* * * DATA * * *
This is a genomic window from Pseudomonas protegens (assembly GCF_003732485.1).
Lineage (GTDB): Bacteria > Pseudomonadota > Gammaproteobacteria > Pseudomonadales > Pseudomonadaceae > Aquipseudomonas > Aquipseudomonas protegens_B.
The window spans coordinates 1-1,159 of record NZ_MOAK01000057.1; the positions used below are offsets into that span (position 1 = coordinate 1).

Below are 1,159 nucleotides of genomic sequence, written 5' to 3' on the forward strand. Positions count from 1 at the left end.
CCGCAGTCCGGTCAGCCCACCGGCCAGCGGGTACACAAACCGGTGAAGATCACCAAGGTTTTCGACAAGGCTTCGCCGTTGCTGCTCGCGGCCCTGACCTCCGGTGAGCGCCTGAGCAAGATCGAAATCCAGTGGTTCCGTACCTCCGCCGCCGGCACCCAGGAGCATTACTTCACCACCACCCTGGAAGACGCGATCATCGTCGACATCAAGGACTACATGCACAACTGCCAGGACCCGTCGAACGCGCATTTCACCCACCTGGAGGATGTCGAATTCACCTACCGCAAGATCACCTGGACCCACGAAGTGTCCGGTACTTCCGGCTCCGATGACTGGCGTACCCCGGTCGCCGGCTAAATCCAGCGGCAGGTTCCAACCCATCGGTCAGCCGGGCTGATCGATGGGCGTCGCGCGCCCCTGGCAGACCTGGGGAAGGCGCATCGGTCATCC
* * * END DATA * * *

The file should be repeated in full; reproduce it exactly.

This is a genomic window from Pseudomonas protegens (assembly GCF_003732485.1).
Lineage (GTDB): Bacteria > Pseudomonadota > Gammaproteobacteria > Pseudomonadales > Pseudomonadaceae > Aquipseudomonas > Aquipseudomonas protegens_B.
The window spans coordinates 1-1,159 of record NZ_MOAK01000057.1; the positions used below are offsets into that span (position 1 = coordinate 1).

Below are 1,159 nucleotides of genomic sequence, written 5' to 3' on the forward strand. Positions count from 1 at the left end.
CCGCAGTCCGGTCAGCCCACCGGCCAGCGGGTACACAAACCGGTGAAGATCACCAAGGTTTTCGACAAGGCTTCGCCGTTGCTGCTCGCGGCCCTGACCTCCGGTGAGCGCCTGAGCAAGATCGAAATCCAGTGGTTCCGTACCTCCGCCGCCGGCACCCAGGAGCATTACTTCACCACCACCCTGGAAGACGCGATCATCGTCGACATCAAGGACTACATGCACAACTGCCAGGACCCGTCGAACGCGCATTTCACCCACCTGGAGGATGTCGAATTCACCTACCGCAAGATCACCTGGACCCACGAAGTGTCCGGTACTTCCGGCTCCGATGACTGGCGTACCCCGGTCGCCGGCTAAATCCAGCGGCAGGTTCCAACCCATCGGTCAGCCGGGCTGATCGATGGGCGTCGCGCGCCCCTGGCAGACCTGGGGAAGGCGCATCGGTCATCC